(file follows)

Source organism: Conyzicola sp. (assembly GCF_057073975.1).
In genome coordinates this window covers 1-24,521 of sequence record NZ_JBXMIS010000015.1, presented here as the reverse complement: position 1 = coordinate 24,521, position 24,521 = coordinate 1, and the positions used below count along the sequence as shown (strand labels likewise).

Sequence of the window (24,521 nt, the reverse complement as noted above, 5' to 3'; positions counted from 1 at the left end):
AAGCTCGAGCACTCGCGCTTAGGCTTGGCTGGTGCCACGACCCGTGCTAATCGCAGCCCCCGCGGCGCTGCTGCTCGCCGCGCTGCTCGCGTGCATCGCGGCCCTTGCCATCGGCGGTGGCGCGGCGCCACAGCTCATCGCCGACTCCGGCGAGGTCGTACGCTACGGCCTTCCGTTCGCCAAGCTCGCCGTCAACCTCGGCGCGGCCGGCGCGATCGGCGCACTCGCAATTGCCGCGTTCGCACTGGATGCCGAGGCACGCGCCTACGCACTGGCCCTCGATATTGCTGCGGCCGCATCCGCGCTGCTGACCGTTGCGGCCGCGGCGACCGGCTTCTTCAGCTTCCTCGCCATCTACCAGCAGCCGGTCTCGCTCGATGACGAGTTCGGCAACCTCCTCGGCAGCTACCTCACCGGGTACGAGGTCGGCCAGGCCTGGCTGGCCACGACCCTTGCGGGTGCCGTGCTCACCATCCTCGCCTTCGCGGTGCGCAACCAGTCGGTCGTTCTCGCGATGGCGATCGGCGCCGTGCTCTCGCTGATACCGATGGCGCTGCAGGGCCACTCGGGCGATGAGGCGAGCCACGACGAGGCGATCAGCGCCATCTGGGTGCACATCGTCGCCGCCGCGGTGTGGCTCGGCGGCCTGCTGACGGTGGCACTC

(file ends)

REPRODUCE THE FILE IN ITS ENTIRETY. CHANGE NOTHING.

Source organism: Conyzicola sp. (assembly GCF_057073975.1).
In genome coordinates this window covers 1-24,521 of sequence record NZ_JBXMIS010000015.1, presented here as the reverse complement: position 1 = coordinate 24,521, position 24,521 = coordinate 1, and the positions used below count along the sequence as shown (strand labels likewise).

Sequence of the window (24,521 nt, the reverse complement as noted above, 5' to 3'; positions counted from 1 at the left end):
AAGCTCGAGCACTCGCGCTTAGGCTTGGCTGGTGCCACGACCCGTGCTAATCGCAGCCCCCGCGGCGCTGCTGCTCGCCGCGCTGCTCGCGTGCATCGCGGCCCTTGCCATCGGCGGTGGCGCGGCGCCACAGCTCATCGCCGACTCCGGCGAGGTCGTACGCTACGGCCTTCCGTTCGCCAAGCTCGCCGTCAACCTCGGCGCGGCCGGCGCGATCGGCGCACTCGCAATTGCCGCGTTCGCACTGGATGCCGAGGCACGCGCCTACGCACTGGCCCTCGATATTGCTGCGGCCGCATCCGCGCTGCTGACCGTTGCGGCCGCGGCGACCGGCTTCTTCAGCTTCCTCGCCATCTACCAGCAGCCGGTCTCGCTCGATGACGAGTTCGGCAACCTCCTCGGCAGCTACCTCACCGGGTACGAGGTCGGCCAGGCCTGGCTGGCCACGACCCTTGCGGGTGCCGTGCTCACCATCCTCGCCTTCGCGGTGCGCAACCAGTCGGTCGTTCTCGCGATGGCGATCGGCGCCGTGCTCTCGCTGATACCGATGGCGCTGCAGGGCCACTCGGGCGATGAGGCGAGCCACGACGAGGCGATCAGCGCCATCTGGGTGCACATCGTCGCCGCCGCGGTGTGGCTCGGCGGCCTGCTGACGGTGGCACTC